“You will never find time for anything. You must make it.” -Charles Buxton. M
If you’re like most achievers, you probably wish that you had more time to pursue a dream project that really matters to you. If only you had a little extra wiggle room in your schedule to enroll in an online course, write a novel, make a few phone calls to pitch an idea to potential investors, or even splash some paint on a blank canvas that’s been tucked away in your garage.
No matter how busy you are, you can’t seem to dim your inner spark. Every time you make an excuse to put things off, you know that you’re betraying yourself. Like an insidious phantom, your guilt will haunt you until you notice it and acknowledge that your dream projects are worth being taken seriously and acted on.
During my tenure as a life coach I met far too many people with unrealized dreams; an IT guy who dreamed of becoming the next Jay Z, a timid teacher who lacked the courage to display her artwork, and the consultant who loved the idea of volunteering in Africa, helping to build schools. I was intuitively aware that my clients were just a small portion of a world that filled with dreamers who need guidance and courage to forge ahead.
There are a myriad of reasons why people feel blocked: intimidation, insufficient drive, lack of passion and commitment, fear of accountability, and lack of discipline or time. I’ve addressed several of these in previous posts. The one that I’d like to shine a light on here is time. More specifically, the tools and mindset that’s needed to carve out time for our passion projects.
Without exception, all of us have been allocated 24 hours in a day, and 365 days in a year. But there are some of us who are better at managing our time than others. Like a chef at a teppanyaki grill, they slice their days in a way that’s most appealing to their taste and palate, while the rest of us tend to squander our time on inconsequential or menial tasks. This leads us to ruefully ask ourselves, “Where did all the time go?”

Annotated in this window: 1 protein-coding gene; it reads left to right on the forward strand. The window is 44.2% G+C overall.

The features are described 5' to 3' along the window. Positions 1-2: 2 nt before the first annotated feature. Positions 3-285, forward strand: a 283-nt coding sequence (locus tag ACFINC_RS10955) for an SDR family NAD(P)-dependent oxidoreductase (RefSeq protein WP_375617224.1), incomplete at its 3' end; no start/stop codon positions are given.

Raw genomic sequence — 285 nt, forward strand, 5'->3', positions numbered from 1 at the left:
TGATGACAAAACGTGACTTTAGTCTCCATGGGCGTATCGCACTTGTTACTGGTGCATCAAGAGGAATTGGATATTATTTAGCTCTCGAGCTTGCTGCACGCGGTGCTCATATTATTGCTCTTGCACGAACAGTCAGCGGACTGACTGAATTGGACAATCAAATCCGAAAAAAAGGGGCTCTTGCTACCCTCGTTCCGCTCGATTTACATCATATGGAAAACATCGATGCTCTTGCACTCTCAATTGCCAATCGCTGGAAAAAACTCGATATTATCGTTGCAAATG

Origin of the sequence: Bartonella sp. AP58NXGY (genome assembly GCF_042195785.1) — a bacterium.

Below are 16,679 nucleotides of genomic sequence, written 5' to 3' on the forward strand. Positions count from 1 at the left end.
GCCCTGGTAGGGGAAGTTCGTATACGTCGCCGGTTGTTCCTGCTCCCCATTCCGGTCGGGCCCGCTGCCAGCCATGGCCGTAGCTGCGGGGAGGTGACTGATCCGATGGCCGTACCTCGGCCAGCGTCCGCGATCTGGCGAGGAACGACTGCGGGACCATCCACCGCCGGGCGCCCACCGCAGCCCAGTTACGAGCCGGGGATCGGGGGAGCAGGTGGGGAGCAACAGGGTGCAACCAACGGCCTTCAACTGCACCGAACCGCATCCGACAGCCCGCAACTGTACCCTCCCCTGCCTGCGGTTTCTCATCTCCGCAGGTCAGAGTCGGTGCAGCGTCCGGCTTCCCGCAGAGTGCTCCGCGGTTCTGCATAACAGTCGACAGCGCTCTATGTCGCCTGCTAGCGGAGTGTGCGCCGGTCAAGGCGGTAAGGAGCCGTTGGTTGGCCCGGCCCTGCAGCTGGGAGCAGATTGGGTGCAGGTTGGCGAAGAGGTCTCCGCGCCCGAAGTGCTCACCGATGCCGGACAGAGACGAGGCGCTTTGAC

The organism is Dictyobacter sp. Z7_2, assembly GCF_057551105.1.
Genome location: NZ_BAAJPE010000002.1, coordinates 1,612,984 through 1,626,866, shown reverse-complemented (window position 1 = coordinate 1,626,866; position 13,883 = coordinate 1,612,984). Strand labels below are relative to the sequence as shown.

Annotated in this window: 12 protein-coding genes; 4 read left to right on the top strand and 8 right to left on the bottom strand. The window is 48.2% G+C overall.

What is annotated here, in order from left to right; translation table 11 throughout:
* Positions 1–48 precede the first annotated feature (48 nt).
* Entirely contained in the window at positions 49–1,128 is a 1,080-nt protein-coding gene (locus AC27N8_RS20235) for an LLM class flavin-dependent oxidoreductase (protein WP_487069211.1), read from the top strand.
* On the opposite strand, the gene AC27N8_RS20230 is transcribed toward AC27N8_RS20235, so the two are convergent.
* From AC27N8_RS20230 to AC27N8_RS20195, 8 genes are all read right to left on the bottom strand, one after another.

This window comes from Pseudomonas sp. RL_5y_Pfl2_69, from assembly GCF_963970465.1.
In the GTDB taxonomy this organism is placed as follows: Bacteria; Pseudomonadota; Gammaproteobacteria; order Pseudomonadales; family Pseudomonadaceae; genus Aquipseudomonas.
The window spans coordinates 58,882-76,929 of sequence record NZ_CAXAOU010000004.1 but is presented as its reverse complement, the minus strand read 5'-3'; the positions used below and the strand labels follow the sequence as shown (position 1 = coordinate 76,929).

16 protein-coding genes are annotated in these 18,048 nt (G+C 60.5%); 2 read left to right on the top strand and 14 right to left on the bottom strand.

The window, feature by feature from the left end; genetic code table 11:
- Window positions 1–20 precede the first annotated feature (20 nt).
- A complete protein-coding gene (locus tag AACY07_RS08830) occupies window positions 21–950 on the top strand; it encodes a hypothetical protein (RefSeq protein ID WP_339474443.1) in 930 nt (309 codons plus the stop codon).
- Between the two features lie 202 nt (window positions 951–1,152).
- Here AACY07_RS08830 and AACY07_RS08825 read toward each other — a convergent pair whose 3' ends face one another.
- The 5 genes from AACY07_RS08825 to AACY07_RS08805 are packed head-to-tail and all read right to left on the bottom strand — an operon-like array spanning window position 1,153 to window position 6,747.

There’s no reason to feel victimized by the sands of time. Time flows the same for everyone. The problem isn’t that we don’t have enough time to do the things we want, but that we don’t prioritize certain tasks enough to make the time for them. We fail to harness our excitement for a project or create the structures needed for us to reach our goals and vision.
No matter what we do, or don’t do, time is going to pass – days are going to turn into months, months will turn into years, and years into decades. That’s why we must treat time as a form of currency that should be spent judiciously, and with care. We need to ask ourselves, “How am I going to make the most of the precious hours that I’ve been given so that I will feel satisfied, accomplished and at peace?”
Without asking ourselves honest and incisive questions like these, it’s easy to fall into the trap of complacency and procrastination. Without a strong vision, we have nothing that will pull us towards the future. Even if you feel like you aren’t accountable to anyone, you’re ultimately accountable to yourself, and your soul contract. Your urge to give life to your ideas is a sacred duty that originates from a spirit-centered place that guides you towards wholeness and wisdom.
Another important factor to consider when it comes to making time for your projects is the time it will take for your dreams to actually come to fruition. Once you’re clear on what you’d like to achieve, you’ve got to be prepared to play the waiting game. There’s no Fairy Godmother waving her magic wand to create instant success. Achievement is the result of grit, patience and persistence.
The good news is that you’re embarking on a well-worn path that’s been traversed by many. There are tried-and-tested time management techniques that can be customized to your personal situation. I’ve listed four ways that you can make time for your dream projects. Begin with baby steps by trying one of two of these. You’ll soon build momentum and make progress.